Good Morning Juice | Nutrition Stripped
A hydrating juice to say good morning to your body.
This Good Morning Juice contains kitchen staple vegetables, citrus, and can be made in 5 minutes for a refreshing drink. This juice contains organic cucumbers, organic celery, a green of your choice (such as romaine, spinach, or kale), lemon, lime, and ginger.
What Is Juicing?
Juicing involves a process where the liquid along with most nutrients are extracted from raw fruits and vegetables. This process strips away any solid matter, i.e. the fiber, from the fruits and vegetables and you’re left with liquid only.
This liquid is not just a hydrating way to “drink water” it’s also a good source of vitamins, minerals, antioxidants, and phytonutrients that are found in the fruits and vegetables that made the juice — all in one easy-to-sip drink.
Is Juicing Healthy?
Juicing can be part of a healthy diet when you’re adding it to a diet that’s already abundant in whole foods, fiber, protein, healthy fats, carbohydrates, etc. It can be enjoyed any time of day, there’s no magic to it in terms of timing, what needs to be included in the recipe, what kind of juicer to make it with, etc.
Juicing isn’t part of a healthy diet when you’re relying on it solely for nutrition, replacing eating whole foods that are rich in fiber with juice, using juicing instead of other modes of care to cure yourself of a health condition, etc. On that topic, if you’re curious about the Celery Juice trend, be sure to read our article about Celery Juice and what the science tells us, or doesn’t.
If you’re juicing at home or buying some at your local smoothie shop, opt for ones that are all vegetable base or greens-based. The tricky thing about juice is that the sugar, even from whole food fruits like apples, can really add up!
Some juices will be marketed as healthy, yet one small bottle of juice can have three apples juiced (over 50g of sugar)— when is the last time you were able to eat three apples in one sitting?
Another case for opting for all greens-based juices is because the standard American diet is already lacking in eating vegetables, greens, and getting enough minerals so why not try to squeeze those in from a juice?
Above all, have fun with playing around with the flavors you enjoy! That’s why I shared this Good Morning Juice which is an all greens juice with lots of citrus and hints of ginger to keep it bright, tangy, and refreshing.
A note on juice cleanses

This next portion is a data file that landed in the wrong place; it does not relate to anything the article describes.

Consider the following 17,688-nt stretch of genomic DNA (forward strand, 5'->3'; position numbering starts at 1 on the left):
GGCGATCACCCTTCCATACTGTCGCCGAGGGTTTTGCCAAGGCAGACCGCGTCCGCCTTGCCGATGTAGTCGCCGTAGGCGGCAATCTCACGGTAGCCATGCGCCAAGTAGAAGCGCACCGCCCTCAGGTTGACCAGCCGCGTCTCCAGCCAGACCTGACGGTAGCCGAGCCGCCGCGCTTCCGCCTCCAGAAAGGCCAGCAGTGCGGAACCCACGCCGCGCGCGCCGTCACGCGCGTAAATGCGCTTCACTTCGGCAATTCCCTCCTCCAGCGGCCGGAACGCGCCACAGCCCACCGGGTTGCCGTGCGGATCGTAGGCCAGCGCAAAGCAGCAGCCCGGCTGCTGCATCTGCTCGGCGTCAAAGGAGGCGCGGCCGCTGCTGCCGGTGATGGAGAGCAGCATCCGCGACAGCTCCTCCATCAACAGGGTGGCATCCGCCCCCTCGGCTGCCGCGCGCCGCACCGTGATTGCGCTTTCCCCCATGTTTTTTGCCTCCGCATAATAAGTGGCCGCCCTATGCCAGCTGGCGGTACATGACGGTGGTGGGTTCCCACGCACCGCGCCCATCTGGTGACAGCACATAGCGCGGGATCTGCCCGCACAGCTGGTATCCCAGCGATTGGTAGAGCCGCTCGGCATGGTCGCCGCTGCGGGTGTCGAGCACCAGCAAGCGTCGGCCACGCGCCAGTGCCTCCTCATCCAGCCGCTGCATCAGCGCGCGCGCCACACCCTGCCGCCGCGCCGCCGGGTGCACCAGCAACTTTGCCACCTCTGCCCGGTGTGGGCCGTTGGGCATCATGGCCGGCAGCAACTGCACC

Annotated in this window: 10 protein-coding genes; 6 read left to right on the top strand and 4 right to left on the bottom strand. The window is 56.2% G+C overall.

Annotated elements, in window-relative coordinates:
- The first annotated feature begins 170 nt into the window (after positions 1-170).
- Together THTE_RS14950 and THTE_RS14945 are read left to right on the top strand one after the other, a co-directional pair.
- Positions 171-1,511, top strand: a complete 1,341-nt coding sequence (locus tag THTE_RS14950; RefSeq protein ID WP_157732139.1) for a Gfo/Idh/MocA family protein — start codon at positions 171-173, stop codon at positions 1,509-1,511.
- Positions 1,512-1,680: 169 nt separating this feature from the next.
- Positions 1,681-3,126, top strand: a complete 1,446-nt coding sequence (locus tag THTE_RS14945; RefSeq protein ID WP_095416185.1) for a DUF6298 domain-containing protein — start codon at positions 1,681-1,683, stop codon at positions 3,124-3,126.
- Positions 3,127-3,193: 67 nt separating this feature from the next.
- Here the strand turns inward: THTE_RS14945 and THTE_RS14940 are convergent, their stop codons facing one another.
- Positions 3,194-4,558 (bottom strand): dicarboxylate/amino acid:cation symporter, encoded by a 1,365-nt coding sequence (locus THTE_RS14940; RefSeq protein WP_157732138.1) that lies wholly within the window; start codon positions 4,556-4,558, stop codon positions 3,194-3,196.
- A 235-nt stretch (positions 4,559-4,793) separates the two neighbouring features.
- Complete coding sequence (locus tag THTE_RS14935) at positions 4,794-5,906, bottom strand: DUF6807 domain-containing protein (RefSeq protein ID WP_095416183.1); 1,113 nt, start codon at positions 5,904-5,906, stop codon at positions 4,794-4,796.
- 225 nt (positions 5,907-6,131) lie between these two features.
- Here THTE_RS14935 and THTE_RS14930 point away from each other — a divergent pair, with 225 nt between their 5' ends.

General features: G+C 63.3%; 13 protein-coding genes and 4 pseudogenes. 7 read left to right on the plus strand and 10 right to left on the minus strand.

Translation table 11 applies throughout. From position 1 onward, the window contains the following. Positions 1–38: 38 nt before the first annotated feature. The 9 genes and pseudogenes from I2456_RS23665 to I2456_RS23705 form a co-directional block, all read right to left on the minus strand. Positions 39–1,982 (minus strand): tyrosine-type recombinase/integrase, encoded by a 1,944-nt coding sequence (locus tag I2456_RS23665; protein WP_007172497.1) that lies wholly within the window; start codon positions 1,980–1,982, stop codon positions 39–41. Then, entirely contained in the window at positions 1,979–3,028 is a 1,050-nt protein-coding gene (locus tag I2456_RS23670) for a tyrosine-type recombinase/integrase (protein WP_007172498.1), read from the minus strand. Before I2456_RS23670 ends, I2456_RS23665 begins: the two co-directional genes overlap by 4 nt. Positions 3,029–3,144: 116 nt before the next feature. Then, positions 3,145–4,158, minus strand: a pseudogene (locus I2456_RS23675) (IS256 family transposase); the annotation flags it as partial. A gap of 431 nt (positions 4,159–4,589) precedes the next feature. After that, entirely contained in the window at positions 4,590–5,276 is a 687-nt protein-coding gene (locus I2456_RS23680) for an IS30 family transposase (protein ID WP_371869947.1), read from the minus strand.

Personally, I don’t recommend engaging in juice fasts, cleanses, or detoxes where you only drink juice days on end. You can still enjoy the benefits of juicing while still consuming your normal diet — and your normal bowel movements since there’s no fiber in juice, just drinking juice can cause constipation in some people.
Start by simply adding an all green juice to your daily breakfast or have it first thing when you wake up.
Juicing can be a wonderful addition to your already whole food (and fiber-rich) diet! It’s a refreshing way to stay hydrated, to consume more nutrients that you would otherwise, use vegetables in new and interesting combinations, and enjoy the process of making it.
Cucumbers not only taste light and refreshing but contain unique antioxidants and polyphenols that have been studied for their effects on reducing some cancers, reducing cardiovascular disease, has anti-microbial properties, and reducing inflammation.
As with most fruits and vegetables, cucumbers contain good amounts of fiber which help our digestive system moving, keeps us fuller for a longer period of time, and releases a steady flow of energy into our bodies.
Celery is also mostly made of water, containing vitamins A, K, C, B vitamins, beta-carotene (our body then converts to vitamin A), phytonutrients, calcium, iron, magnesium, potassium, manganese, and phosphorus.
Ginger has been shown to help fight inflammation with certain cancers such as ovarian and colon cancers, as well as diseases such as arthritis, muscular pain or swelling, and joint pain — to reducing symptoms of common ailments like colds, nausea, arthritis, migraines, and hypertension.